First case of fatal foal disorder found in non-warmblood horse

  • The first case has been confirmed in a thoroughbred of fragile foal syndrome, a fatal condition previously thought only to affect warmbloods.

    A study by the Royal Veterinary College (RVC) with the University of California Davis Veterinary Genetics Laboratory (VGL) and Rossdales Laboratories, Newmarket, recommended the disorder be renamed from warmblood fragile foal syndrome.

    Foals with the connective tissue disorder, which is caused by a DNA change in the PLOD1 gene, are usually born with extensive lesions caused by very thin, fragile skin, and musculoskeletal abnormalities. These mean they are typically aborted or stillborn, or have to be put down shortly after birth.

    The condition had been associated with warmblood horses but having identified the change in DNA in the PLOD1 gene in other breeds, Rebecca Bellone and her team at VGL approached the RVC equine pregnancy laboratory to screen for the condition in its bank of cases of pregnancy loss.

    A thoroughbred foal who was put down owing to multiple skin lesions was tested and it was found that the PLOD1 variant was the likely cause of its condition. This is the first documented evidence of fragile foal syndrome caused by the PLOD1 variant in a breed other than a warmblood.

    The study, published in the Equine Veterinary Journal, recommends renaming the disorder to reflect its findings, and to “ensure appropriate use of testing methods”. It highlights the importance of genetic testing for the disorder in breeds that carry the gene mutation to inform breeding decisions and avoid producing affected foals. The disorder is recessive, so foals will only be affected if they have two copies of the gene mutation – one from the dam and one from the sire.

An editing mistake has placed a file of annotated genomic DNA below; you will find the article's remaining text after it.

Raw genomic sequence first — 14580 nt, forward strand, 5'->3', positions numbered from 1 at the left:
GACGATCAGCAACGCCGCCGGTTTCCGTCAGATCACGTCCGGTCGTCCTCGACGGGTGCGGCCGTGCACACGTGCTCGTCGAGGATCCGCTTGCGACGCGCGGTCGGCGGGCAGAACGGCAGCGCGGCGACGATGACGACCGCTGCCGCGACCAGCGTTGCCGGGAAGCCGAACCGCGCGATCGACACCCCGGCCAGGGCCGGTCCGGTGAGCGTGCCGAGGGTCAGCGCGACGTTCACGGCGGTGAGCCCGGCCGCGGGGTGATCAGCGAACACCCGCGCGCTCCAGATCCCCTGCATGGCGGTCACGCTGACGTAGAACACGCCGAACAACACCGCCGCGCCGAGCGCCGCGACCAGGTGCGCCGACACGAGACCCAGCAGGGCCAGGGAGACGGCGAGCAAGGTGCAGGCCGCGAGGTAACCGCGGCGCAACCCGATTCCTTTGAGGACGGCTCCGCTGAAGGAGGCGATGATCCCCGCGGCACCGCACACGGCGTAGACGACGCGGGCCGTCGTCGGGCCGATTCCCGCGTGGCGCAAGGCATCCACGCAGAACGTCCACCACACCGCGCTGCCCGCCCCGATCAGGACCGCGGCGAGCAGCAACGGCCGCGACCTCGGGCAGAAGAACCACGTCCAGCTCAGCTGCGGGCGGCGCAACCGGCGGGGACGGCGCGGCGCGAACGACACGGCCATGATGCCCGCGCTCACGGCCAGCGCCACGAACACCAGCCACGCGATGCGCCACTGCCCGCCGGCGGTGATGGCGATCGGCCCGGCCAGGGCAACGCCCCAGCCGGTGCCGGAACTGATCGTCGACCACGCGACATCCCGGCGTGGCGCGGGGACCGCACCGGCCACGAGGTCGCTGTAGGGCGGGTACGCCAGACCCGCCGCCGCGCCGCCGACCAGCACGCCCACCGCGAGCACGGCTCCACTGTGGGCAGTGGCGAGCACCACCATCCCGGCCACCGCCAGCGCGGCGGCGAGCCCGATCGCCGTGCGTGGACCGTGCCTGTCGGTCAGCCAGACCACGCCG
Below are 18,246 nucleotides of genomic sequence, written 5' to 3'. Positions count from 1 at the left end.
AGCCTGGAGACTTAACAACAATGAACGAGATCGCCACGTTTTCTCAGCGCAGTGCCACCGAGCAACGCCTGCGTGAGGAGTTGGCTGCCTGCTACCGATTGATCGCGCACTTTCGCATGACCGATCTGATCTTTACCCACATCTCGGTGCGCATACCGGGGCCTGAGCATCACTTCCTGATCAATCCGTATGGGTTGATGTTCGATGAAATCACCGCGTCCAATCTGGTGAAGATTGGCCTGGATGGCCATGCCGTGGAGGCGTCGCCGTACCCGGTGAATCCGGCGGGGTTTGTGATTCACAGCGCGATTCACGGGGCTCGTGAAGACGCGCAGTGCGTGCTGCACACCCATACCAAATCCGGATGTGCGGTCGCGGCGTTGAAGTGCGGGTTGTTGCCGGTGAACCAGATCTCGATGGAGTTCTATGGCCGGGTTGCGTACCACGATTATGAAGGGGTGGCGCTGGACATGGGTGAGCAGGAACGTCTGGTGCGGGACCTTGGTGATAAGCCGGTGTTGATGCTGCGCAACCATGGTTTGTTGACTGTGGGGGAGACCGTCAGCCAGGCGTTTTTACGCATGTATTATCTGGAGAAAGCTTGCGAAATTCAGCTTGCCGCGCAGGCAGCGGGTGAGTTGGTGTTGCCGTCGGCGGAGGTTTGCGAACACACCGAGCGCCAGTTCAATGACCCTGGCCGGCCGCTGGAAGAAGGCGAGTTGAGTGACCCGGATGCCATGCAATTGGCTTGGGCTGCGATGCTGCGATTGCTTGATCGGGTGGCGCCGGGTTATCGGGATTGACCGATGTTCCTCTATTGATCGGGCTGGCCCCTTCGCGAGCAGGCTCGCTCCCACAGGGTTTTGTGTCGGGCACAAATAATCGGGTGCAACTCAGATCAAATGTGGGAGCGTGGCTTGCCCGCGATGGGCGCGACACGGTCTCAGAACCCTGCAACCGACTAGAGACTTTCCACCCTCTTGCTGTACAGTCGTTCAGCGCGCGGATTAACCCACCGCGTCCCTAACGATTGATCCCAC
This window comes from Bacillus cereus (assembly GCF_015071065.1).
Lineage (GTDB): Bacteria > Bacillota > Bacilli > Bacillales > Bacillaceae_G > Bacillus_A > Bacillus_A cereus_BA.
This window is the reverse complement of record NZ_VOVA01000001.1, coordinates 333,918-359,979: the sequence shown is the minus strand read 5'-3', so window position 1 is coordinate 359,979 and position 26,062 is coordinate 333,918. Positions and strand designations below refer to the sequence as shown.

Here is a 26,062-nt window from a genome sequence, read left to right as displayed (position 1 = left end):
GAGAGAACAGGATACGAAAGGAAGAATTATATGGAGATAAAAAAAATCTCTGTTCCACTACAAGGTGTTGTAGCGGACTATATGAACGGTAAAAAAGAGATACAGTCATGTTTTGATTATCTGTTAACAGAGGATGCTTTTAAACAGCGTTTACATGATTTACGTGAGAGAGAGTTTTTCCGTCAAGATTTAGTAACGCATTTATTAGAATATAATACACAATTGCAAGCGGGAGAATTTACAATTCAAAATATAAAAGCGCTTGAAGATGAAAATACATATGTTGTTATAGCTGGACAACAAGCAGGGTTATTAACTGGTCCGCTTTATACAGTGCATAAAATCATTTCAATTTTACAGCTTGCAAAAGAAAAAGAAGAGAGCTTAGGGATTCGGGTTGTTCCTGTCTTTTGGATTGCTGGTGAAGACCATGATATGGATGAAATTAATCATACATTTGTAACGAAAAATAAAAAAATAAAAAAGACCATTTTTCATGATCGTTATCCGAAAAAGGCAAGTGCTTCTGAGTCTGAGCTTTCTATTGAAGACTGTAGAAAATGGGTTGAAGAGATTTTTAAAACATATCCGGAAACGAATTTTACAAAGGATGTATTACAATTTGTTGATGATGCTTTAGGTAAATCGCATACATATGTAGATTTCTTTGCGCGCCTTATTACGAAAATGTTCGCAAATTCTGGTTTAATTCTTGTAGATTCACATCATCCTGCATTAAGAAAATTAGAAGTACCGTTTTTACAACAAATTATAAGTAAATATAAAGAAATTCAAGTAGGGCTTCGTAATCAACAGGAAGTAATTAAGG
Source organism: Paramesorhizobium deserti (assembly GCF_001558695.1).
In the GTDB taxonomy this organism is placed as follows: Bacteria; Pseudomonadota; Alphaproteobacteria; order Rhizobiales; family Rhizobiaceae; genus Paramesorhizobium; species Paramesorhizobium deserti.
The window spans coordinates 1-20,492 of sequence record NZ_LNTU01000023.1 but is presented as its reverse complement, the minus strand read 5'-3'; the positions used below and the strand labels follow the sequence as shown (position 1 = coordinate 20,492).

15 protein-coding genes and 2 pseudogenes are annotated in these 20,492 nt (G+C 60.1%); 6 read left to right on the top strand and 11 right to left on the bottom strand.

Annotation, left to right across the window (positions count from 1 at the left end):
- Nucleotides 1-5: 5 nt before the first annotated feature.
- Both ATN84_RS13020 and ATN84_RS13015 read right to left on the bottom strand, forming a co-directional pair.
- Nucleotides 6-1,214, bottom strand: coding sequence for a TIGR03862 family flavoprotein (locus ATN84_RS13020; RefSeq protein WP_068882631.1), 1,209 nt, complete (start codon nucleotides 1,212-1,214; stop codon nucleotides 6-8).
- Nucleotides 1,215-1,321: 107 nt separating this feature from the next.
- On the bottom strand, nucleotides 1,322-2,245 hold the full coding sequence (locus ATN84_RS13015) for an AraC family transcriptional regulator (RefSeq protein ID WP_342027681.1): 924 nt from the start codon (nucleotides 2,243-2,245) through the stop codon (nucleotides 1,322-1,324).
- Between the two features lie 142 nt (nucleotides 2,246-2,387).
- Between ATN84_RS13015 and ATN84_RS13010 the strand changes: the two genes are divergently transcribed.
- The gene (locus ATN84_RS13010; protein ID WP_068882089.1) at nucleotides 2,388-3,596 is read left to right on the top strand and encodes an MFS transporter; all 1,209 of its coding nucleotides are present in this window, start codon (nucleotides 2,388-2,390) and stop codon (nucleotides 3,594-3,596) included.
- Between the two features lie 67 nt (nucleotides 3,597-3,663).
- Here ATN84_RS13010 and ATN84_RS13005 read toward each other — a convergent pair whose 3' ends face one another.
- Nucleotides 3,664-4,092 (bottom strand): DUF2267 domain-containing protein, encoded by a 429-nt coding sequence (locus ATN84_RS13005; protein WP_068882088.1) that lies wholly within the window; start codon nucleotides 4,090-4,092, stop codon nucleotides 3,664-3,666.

RVC PhD student Jessica Roach said: “Pregnancy loss, stillbirth and neonatal death remain an important source of reproductive losses for horse breeders worldwide. Over the course of my PhD we have collated a large biobank of tissue and data from late term pregnancy losses through the generous co-operation of UK and Ireland thoroughbred stud farms and Rossdales Laboratories, Newmarket. This has allowed us to explore the risk factors and pathology of many different causes of abortion and stillbirth.

    “The collaboration with UC Davis and Lexi Grillos provided a fantastic opportunity to explore fragile foal syndrome in our thoroughbred population and identify the first affected thoroughbred individual. Whilst clearly a distressing condition for affected foals and their owners, the good news is that this lethal syndrome can be avoided with testing and careful mating selection.”

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